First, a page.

Fair Work Commission
has ruled that an IGA store was not harsh, unjust or unreasonable in terminating an employee who took store items with paying.
On 7 February 2017, the director of the Castlemaine IGA supermarket detected an employee leaving the shop with three store items that he hadn’t paid for, the FWC heard.
The director stopped and searched the worker and found the items. He then called the police who did not charge the worker.
The FWC heard that IGA had clear policies against theft or removal of stock without payment by a worker, which are set out in a formal manual in three places, and also in the probationary employment policy that the employee signed.
Even though the employee sought to describe the items as “samples”, they were all stock or saleable items and covered by the employer directions contained in the policy and probation contract.
The employee was then summarily dismissed on the day without notice.
The worker claimed, however, that he had not really been trained in the policy, and that the induction was in 2008, around eight years prior to the incident.
He also sought to claim that he had signed the policy in a purely legal fashion without much knowledge of its contents.
However, the Fair Work Commission deputy president Reg Hamilton ruled that in his view the employee bore responsibility for signing and acknowledging the policy, and cannot escape that responsibility.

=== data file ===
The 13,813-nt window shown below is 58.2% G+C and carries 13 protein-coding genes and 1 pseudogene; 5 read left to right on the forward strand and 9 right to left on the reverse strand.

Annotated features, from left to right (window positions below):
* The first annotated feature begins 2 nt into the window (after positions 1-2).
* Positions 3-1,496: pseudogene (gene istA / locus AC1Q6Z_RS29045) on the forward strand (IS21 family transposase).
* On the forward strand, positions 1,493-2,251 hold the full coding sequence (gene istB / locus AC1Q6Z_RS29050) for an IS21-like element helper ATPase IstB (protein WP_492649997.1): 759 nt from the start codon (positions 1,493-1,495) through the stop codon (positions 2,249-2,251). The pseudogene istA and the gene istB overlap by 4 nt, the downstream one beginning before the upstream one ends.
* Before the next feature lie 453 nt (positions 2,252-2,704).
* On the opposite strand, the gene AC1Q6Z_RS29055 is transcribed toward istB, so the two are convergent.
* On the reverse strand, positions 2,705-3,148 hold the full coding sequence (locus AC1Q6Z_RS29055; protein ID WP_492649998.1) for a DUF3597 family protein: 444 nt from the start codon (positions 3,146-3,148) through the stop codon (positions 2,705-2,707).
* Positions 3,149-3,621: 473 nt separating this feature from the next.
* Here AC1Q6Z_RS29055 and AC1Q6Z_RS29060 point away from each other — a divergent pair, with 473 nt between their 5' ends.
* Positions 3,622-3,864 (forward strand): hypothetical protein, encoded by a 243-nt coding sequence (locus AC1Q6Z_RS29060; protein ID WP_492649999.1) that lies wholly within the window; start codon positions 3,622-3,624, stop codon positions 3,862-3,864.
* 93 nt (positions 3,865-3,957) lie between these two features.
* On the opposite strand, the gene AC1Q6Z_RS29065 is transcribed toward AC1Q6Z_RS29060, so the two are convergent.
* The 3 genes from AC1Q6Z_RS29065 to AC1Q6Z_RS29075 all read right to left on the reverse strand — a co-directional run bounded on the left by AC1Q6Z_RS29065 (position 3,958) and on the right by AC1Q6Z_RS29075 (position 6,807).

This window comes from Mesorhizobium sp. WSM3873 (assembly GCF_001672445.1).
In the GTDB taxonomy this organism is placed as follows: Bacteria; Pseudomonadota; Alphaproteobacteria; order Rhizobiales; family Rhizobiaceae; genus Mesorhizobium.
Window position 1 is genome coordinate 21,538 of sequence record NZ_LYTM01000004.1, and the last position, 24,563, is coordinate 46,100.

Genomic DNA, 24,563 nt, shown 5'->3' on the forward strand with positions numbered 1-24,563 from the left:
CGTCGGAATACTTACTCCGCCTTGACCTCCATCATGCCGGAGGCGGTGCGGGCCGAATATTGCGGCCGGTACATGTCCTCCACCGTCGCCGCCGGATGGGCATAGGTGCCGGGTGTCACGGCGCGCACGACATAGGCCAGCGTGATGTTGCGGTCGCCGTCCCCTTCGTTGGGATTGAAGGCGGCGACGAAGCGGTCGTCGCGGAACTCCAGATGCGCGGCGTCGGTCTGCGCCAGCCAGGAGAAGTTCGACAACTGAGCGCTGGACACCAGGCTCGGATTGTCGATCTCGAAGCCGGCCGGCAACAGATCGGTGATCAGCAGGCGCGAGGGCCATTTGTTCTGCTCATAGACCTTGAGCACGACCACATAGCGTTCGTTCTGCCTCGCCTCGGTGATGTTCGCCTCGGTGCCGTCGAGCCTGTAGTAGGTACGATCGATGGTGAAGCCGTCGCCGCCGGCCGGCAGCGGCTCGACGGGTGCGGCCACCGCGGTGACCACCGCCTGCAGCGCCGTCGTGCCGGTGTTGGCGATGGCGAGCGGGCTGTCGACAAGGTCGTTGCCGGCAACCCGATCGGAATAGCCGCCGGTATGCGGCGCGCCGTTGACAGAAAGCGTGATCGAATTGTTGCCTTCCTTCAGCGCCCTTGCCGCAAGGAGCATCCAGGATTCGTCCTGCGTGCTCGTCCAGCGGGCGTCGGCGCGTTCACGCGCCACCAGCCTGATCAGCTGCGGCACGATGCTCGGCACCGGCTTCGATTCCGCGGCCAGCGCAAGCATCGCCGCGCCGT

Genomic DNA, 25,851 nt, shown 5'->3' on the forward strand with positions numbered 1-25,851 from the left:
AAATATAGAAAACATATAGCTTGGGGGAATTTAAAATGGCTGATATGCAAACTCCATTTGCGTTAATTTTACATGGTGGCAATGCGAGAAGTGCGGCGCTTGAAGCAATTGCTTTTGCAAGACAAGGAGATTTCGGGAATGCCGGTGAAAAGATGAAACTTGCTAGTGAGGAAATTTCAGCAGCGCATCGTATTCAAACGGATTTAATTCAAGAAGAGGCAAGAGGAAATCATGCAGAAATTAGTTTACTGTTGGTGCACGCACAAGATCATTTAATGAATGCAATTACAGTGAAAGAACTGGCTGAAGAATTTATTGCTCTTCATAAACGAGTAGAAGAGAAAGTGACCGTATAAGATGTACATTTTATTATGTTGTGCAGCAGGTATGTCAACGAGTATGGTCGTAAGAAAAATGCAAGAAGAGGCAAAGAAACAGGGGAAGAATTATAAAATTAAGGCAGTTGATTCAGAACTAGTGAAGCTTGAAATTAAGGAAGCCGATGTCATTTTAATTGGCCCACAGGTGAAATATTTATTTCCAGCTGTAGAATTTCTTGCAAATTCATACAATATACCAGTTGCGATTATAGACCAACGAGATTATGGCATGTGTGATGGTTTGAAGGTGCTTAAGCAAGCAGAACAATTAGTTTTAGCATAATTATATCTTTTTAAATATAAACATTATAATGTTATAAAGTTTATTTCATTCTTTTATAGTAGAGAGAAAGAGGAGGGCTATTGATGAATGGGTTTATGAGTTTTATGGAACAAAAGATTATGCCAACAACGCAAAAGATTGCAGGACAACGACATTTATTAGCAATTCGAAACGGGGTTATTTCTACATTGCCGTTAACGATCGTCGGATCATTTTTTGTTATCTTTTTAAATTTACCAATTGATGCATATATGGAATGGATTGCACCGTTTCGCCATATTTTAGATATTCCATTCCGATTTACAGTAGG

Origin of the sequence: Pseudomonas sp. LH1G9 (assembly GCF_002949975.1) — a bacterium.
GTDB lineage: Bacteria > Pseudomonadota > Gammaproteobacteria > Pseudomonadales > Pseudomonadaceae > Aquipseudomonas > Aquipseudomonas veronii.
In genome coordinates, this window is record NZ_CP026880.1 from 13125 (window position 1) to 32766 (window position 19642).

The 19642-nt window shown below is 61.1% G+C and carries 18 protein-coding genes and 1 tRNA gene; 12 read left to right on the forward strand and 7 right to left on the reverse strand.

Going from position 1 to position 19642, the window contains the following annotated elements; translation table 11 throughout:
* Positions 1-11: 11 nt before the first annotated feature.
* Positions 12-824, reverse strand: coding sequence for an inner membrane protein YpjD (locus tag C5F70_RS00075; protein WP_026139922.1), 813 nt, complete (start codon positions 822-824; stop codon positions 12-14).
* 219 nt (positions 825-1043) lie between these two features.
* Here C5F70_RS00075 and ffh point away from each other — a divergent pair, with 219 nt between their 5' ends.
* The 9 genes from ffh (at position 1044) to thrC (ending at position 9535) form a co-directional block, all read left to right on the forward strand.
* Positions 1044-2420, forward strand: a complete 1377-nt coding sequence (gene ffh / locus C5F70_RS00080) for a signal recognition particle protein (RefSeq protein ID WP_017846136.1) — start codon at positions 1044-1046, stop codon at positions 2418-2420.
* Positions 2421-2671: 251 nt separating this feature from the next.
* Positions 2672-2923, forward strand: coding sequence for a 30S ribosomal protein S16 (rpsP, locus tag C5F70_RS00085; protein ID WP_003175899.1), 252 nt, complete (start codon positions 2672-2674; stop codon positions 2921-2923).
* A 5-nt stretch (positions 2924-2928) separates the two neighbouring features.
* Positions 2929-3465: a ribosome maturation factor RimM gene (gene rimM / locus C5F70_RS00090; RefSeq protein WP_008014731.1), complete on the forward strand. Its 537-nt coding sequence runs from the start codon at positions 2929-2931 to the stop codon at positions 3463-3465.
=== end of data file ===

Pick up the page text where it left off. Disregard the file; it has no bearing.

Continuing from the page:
Moreover, the employee claimed that his workplace supervisor had authorised him and other staff members to take home store items without payment in the past.
However, this was not known to the director of the company, who told the FWC hadn't heard of that arrangement.
Hamilton agreed that it is not appropriate to condone employees benefitting from “some sort of semi-covert or private arrangement made by someone without the actual authority to authorise such an arrangement”, when they knew or should have known that the arrangement was not bona fide and legitimate.
“Employees are or should be aware that it is not appropriate to mix private and employer property, and this may have particular importance in retail where the business is selling stock for a profit,” said Hamilton.
It is probably not even necessary in some or many cases for an employer to tell retail employees that removing stock for personal benefit without payment is not appropriate, given that such conduct may in fact be theft, Hamilton added.
“They would of course be well advised to have a formal policy on this issue, as the employer has in this case. Nor is this a trivial matter,” he said.
“I have considerable sympathy for (the employee), but he has made a serious mistake. Despite the mitigating factors, in my view the termination was not harsh, unjust or unreasonable.”
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